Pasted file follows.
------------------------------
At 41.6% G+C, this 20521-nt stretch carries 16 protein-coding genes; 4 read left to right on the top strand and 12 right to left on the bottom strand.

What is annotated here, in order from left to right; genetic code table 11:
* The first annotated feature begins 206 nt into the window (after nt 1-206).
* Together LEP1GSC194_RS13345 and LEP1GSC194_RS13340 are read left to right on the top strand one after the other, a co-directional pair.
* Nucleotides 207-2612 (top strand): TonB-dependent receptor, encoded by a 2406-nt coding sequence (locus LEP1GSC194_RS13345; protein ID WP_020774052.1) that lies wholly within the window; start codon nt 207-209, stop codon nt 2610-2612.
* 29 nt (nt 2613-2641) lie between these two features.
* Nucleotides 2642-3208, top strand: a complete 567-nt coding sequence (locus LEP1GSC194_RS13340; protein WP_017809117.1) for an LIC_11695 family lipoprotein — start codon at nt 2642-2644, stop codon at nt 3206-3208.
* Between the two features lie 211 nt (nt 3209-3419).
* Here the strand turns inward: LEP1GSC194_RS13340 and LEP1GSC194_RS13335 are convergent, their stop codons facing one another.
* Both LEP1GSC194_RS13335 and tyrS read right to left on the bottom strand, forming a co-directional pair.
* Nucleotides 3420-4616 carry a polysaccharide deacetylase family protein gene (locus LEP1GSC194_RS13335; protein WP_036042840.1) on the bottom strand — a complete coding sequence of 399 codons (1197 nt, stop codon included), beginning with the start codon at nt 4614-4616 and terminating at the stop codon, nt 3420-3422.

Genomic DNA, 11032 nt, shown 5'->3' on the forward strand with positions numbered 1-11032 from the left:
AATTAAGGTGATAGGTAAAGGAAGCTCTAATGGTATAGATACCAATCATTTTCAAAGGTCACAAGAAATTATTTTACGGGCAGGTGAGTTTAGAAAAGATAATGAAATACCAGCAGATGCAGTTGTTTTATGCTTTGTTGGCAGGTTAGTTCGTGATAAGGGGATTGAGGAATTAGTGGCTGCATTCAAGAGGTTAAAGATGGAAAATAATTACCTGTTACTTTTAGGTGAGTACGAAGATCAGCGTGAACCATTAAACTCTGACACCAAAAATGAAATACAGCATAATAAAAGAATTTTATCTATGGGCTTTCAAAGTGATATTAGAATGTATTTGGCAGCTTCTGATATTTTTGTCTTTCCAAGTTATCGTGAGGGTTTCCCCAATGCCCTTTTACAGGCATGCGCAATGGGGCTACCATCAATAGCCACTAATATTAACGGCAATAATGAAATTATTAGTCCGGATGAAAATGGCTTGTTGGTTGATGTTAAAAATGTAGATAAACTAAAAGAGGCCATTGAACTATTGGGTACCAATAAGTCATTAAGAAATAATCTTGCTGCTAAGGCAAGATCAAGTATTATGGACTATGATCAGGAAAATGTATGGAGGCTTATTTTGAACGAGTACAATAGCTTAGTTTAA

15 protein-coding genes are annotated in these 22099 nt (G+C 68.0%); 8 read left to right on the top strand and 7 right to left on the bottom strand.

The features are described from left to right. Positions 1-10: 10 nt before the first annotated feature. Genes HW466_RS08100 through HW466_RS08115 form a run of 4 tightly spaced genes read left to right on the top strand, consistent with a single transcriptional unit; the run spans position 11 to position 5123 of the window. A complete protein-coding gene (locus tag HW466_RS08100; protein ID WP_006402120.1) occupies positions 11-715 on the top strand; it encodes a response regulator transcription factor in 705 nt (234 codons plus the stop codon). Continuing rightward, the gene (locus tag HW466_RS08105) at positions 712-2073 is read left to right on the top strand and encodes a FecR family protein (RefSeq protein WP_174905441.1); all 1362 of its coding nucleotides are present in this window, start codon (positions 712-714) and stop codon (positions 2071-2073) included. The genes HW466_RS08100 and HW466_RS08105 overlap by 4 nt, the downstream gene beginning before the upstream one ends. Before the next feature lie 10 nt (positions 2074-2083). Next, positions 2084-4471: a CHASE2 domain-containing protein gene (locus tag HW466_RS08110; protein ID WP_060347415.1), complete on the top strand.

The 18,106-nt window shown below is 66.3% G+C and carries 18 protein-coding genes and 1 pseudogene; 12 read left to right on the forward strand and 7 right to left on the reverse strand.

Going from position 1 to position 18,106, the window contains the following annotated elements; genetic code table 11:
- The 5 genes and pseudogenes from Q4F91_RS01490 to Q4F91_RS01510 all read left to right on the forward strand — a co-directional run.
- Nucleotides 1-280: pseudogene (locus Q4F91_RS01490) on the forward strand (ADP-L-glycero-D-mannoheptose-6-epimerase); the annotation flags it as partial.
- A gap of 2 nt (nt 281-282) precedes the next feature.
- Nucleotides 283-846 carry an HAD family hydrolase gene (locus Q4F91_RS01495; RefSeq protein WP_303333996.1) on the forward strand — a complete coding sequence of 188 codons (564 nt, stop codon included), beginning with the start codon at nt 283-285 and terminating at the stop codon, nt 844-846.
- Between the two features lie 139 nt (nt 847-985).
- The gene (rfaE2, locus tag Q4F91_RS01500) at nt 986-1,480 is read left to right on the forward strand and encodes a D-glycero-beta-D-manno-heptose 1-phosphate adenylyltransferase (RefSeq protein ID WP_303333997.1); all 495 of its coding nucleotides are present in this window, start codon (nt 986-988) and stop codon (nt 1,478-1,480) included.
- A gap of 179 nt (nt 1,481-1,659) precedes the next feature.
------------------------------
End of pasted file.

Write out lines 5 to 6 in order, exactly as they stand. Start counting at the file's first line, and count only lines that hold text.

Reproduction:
* Nucleotides 207-2612 (top strand): TonB-dependent receptor, encoded by a 2406-nt coding sequence (locus LEP1GSC194_RS13345; protein ID WP_020774052.1) that lies wholly within the window; start codon nt 207-209, stop codon nt 2610-2612.
* 29 nt (nt 2613-2641) lie between these two features.